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The designated hitter is bad for baseball and must be stopped

1.01. Baseball is a game between two teams of nine players each, under direction of a manager, played on an enclosed field in accordance with these rules...

Designated Athlete.
Designated Athlete.
Mike Stobe

Baseball doesn't need to stay ever the same. It has changed many times in the past. To keep living, it will keep changing. Introducing a designated hitter to the National League is simply a bad change. It isn't bad because pitcher at-bats are so very cool—though sometimes they are!

I can sympathize with the groaning over frequent plate appearances by a .130 hitter, and not just because I watch Ike Davis. The bigger issue—the far bigger issue—is that the DH rule takes the already questionable trend of player specialization and makes it official and permanent. But first let’s talk about pitchers hitting.

I’m looking at the 2011 stats. Pitchers hit .128 overall that year – .112 in the American League, .142 in the National League. That’s a pretty huge 30-point difference, and would seem to support the old adage that practice makes less abysmal. Will the average pitcher ever again be a decent hitter? Probably not. People like to point out that many pitchers were offensive studs in high school, which is true. It’s also true that 99% of high school studs fail to develop into major-league-caliber hitters.

But pitchers could certainly hit better than .142 if they had more regular opportunities to develop the skill, which they don’t, because of designated hitter creep in lower-level baseball. So long as we’re talking about rule changes, here’s one: Ban the DH in the N.C.A.A. and on the farm. Put an end to the self-fulfilling crisis. It might not produce many good-hitting pitchers, but it would help close the gap, which is all that's necessary, if it's even necessary. I fail to see the big problem, really, or at least a big enough problem to justify the more radical change premised by the DH.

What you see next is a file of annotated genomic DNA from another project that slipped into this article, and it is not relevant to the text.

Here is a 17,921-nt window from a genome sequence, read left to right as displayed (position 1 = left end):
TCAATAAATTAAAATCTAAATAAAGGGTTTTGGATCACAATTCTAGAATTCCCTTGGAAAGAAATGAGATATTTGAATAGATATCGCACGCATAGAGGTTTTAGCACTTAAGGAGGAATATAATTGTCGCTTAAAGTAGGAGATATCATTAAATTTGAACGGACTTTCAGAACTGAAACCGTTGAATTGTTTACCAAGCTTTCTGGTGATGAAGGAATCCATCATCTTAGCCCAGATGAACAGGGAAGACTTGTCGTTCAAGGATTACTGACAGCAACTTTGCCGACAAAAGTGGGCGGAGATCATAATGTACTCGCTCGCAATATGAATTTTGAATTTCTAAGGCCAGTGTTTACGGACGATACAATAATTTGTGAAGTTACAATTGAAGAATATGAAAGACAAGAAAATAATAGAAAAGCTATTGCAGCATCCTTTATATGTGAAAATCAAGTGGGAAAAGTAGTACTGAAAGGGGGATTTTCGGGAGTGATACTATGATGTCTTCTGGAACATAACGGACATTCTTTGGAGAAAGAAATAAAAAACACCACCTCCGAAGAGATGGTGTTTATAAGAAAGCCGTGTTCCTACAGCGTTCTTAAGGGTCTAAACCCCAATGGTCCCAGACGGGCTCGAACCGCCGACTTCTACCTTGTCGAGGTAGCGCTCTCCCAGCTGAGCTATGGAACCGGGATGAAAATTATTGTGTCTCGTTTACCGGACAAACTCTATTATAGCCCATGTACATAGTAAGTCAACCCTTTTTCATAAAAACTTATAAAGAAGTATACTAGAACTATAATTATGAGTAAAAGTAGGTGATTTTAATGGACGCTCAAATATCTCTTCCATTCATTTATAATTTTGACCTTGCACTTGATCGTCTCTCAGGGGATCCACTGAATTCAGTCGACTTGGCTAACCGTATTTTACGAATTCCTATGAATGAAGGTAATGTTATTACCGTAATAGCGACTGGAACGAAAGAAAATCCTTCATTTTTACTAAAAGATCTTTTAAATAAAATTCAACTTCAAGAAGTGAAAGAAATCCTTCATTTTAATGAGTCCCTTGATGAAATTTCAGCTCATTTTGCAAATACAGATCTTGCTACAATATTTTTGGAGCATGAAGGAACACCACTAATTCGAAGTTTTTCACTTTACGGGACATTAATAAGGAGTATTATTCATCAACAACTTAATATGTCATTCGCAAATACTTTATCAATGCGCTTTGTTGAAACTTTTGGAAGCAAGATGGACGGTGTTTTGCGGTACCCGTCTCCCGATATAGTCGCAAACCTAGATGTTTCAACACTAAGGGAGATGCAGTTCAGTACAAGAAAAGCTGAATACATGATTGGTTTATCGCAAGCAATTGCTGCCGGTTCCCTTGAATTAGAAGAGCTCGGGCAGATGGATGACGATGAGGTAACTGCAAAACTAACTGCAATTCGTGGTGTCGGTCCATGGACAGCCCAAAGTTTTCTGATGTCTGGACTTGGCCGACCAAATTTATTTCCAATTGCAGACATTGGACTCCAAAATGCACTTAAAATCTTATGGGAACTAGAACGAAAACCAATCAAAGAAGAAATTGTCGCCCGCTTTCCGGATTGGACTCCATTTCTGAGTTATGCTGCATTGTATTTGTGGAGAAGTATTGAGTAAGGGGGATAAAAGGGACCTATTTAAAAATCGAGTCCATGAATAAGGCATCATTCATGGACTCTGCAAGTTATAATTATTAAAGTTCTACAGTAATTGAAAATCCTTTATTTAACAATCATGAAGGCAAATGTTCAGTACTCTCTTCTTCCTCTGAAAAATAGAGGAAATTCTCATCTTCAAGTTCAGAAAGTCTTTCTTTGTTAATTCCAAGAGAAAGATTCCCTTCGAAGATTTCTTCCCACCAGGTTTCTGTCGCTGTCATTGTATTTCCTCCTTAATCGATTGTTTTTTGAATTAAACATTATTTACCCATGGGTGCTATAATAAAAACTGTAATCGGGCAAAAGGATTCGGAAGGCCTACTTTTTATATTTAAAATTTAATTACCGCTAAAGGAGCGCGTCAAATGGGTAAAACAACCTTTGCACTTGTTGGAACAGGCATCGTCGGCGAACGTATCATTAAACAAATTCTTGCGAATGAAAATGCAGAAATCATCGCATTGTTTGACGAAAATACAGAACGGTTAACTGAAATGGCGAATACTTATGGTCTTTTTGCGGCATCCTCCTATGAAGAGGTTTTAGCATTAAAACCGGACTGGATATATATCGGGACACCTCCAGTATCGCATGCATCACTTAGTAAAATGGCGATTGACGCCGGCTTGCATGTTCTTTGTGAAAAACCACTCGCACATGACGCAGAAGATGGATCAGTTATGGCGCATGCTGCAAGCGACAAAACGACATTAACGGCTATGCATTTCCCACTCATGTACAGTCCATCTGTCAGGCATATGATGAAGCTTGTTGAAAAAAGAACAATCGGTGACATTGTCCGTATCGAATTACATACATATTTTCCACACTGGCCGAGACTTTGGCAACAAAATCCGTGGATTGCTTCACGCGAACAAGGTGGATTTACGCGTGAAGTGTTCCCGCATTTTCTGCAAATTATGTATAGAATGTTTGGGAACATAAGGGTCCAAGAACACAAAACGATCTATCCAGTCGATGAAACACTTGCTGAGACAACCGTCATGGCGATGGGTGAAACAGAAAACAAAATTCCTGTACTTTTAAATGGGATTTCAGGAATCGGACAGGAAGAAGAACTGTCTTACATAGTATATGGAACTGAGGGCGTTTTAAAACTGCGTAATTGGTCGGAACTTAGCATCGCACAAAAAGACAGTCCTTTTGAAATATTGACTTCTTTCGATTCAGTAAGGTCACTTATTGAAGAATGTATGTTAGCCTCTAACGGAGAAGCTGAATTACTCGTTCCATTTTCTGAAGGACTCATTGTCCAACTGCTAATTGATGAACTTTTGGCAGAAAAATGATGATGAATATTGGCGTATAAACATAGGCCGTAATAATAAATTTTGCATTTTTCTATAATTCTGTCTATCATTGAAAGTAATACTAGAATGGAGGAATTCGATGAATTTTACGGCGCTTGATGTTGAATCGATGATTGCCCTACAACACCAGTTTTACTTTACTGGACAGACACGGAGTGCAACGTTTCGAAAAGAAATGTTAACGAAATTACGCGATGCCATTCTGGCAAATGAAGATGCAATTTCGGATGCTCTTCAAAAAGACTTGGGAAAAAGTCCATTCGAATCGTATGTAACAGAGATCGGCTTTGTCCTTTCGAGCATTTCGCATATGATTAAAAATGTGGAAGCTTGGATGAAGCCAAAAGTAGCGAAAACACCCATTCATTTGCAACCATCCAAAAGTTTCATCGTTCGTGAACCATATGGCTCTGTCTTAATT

Which is this: The DH rule teaches us that men who can play just 50% of baseball are real baseball players deserving of not only roster spots, but everyday play, and without penalty. Men who have grown too old or fat to field, men who are just lousy at fielding, men who have no reflexes, no throwing arm, no speed, or are Lucas Duda can be used 162 times without cost.

This is not the same as pitchers being crappy hitters. A National League team takes its lumps for that, judging that the superiority of a pitcher’s contribution outweighs his offensive suckitude. It should be just the same with big fat sluggers. I hope big fat sluggers never perish from this earth, but if they’re going to suck at defense, that should hurt. They should have to be so special that a team is willing to white-knuckle it through their play at first base or save them a roster spot just to pinch hit. Because you know what? When someone can pull that off, it’s beautiful. He’s a unique player, a pitcher in reverse. It’s not beautiful, though, to allow a whole category of sub-Giambis to huddle under their team’s basket and never have to run the court. It’s decadent.